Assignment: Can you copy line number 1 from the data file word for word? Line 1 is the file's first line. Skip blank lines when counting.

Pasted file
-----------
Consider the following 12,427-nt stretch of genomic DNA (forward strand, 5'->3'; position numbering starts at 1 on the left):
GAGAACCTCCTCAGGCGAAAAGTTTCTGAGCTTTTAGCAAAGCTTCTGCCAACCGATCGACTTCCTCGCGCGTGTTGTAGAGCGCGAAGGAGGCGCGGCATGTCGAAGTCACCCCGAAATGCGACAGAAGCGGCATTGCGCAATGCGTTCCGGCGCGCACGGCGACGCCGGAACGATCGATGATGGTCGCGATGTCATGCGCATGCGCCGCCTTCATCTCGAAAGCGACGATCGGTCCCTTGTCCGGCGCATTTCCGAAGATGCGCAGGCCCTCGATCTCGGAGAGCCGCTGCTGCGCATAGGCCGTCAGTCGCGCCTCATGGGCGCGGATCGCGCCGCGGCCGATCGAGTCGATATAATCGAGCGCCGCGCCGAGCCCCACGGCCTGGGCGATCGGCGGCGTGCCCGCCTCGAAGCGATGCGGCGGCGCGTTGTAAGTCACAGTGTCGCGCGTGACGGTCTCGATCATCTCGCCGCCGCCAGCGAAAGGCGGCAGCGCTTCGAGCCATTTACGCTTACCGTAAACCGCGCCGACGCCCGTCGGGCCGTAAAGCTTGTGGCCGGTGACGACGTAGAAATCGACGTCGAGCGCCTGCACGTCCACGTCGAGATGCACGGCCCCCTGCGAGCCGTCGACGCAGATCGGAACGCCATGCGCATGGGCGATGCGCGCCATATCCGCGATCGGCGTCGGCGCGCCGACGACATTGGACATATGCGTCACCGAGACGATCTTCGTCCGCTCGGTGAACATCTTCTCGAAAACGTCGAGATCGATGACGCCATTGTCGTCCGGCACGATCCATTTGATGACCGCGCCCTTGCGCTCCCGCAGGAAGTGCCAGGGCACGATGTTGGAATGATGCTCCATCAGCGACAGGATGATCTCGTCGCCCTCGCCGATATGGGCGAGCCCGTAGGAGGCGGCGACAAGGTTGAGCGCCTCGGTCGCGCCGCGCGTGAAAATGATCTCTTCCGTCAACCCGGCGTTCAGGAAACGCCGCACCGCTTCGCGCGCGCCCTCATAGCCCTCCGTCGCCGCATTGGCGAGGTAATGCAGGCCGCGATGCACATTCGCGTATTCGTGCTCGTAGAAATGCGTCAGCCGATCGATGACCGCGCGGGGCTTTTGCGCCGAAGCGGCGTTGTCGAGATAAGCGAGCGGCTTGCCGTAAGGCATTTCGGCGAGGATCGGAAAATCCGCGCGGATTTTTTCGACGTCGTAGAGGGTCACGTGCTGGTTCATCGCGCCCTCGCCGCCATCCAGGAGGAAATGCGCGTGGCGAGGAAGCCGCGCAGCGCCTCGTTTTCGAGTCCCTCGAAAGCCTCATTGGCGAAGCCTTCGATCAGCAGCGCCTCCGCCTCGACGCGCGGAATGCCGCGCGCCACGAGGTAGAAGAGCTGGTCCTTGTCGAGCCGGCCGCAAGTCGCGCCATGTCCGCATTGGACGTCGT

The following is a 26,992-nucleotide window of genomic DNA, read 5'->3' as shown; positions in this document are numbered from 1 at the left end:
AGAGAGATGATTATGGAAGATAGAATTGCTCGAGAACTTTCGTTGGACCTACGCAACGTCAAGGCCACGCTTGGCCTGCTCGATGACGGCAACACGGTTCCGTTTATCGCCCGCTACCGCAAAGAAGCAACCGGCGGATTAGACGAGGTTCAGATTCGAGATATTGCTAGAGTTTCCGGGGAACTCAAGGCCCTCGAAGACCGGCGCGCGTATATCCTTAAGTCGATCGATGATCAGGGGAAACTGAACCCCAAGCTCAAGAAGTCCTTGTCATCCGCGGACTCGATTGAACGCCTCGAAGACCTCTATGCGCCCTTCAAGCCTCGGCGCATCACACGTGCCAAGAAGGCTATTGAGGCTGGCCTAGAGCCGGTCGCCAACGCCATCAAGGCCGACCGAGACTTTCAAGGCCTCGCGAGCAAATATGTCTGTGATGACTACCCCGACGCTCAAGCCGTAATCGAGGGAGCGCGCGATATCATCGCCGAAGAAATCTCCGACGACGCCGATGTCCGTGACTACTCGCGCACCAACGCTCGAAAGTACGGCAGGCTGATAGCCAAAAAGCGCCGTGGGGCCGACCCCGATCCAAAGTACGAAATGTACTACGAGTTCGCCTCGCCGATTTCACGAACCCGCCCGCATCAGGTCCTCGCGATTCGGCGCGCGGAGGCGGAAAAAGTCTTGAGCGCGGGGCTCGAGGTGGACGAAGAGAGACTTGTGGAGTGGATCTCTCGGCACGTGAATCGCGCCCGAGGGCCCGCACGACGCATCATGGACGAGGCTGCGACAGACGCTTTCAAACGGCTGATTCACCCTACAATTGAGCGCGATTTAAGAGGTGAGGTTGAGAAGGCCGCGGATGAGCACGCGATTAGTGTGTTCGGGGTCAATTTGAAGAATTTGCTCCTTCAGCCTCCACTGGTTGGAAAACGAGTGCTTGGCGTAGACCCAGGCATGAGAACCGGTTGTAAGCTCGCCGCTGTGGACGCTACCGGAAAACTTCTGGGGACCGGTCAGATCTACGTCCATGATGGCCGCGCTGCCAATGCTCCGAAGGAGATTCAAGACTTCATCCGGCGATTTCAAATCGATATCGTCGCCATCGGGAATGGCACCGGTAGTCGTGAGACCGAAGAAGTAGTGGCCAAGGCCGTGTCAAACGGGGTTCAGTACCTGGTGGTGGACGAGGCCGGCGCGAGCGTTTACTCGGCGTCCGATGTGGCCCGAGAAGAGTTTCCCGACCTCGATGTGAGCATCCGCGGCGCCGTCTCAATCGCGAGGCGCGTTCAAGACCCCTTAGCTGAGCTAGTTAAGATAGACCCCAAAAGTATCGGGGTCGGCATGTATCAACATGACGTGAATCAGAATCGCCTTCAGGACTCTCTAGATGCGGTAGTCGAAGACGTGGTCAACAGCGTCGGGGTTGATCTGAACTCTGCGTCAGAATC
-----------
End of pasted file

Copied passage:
Consider the following 12,427-nt stretch of genomic DNA (forward strand, 5'->3'; position numbering starts at 1 on the left):